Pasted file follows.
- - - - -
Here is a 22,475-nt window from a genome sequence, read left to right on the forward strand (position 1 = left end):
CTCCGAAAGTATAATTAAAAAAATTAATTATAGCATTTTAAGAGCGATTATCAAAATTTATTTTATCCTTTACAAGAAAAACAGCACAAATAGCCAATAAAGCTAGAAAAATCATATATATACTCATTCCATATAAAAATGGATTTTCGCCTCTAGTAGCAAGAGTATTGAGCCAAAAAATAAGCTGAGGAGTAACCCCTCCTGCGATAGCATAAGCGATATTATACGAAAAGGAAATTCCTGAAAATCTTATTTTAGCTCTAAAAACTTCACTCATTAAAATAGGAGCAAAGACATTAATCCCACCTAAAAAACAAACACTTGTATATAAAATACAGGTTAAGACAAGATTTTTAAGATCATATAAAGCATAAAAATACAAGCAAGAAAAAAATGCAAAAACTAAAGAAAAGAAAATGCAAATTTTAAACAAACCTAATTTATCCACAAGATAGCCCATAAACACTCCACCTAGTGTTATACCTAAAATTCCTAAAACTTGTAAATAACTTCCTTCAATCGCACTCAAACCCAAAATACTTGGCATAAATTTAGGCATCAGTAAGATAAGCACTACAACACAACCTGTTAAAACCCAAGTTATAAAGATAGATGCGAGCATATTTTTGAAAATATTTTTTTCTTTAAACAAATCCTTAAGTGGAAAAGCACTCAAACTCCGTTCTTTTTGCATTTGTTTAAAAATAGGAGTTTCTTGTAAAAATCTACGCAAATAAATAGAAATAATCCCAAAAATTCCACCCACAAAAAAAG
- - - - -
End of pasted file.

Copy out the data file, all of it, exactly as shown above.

Here is a 22,475-nt window from a genome sequence, read left to right on the forward strand (position 1 = left end):
CTCCGAAAGTATAATTAAAAAAATTAATTATAGCATTTTAAGAGCGATTATCAAAATTTATTTTATCCTTTACAAGAAAAACAGCACAAATAGCCAATAAAGCTAGAAAAATCATATATATACTCATTCCATATAAAAATGGATTTTCGCCTCTAGTAGCAAGAGTATTGAGCCAAAAAATAAGCTGAGGAGTAACCCCTCCTGCGATAGCATAAGCGATATTATACGAAAAGGAAATTCCTGAAAATCTTATTTTAGCTCTAAAAACTTCACTCATTAAAATAGGAGCAAAGACATTAATCCCACCTAAAAAACAAACACTTGTATATAAAATACAGGTTAAGACAAGATTTTTAAGATCATATAAAGCATAAAAATACAAGCAAGAAAAAAATGCAAAAACTAAAGAAAAGAAAATGCAAATTTTAAACAAACCTAATTTATCCACAAGATAGCCCATAAACACTCCACCTAGTGTTATACCTAAAATTCCTAAAACTTGTAAATAACTTCCTTCAATCGCACTCAAACCCAAAATACTTGGCATAAATTTAGGCATCAGTAAGATAAGCACTACAACACAACCTGTTAAAACCCAAGTTATAAAGATAGATGCGAGCATATTTTTGAAAATATTTTTTTCTTTAAACAAATCCTTAAGTGGAAAAGCACTCAAACTCCGTTCTTTTTGCATTTGTTTAAAAATAGGAGTTTCTTGTAAAAATCTACGCAAATAAATAGAAATAATCCCAAAAATTCCACCCACAAAAAAAG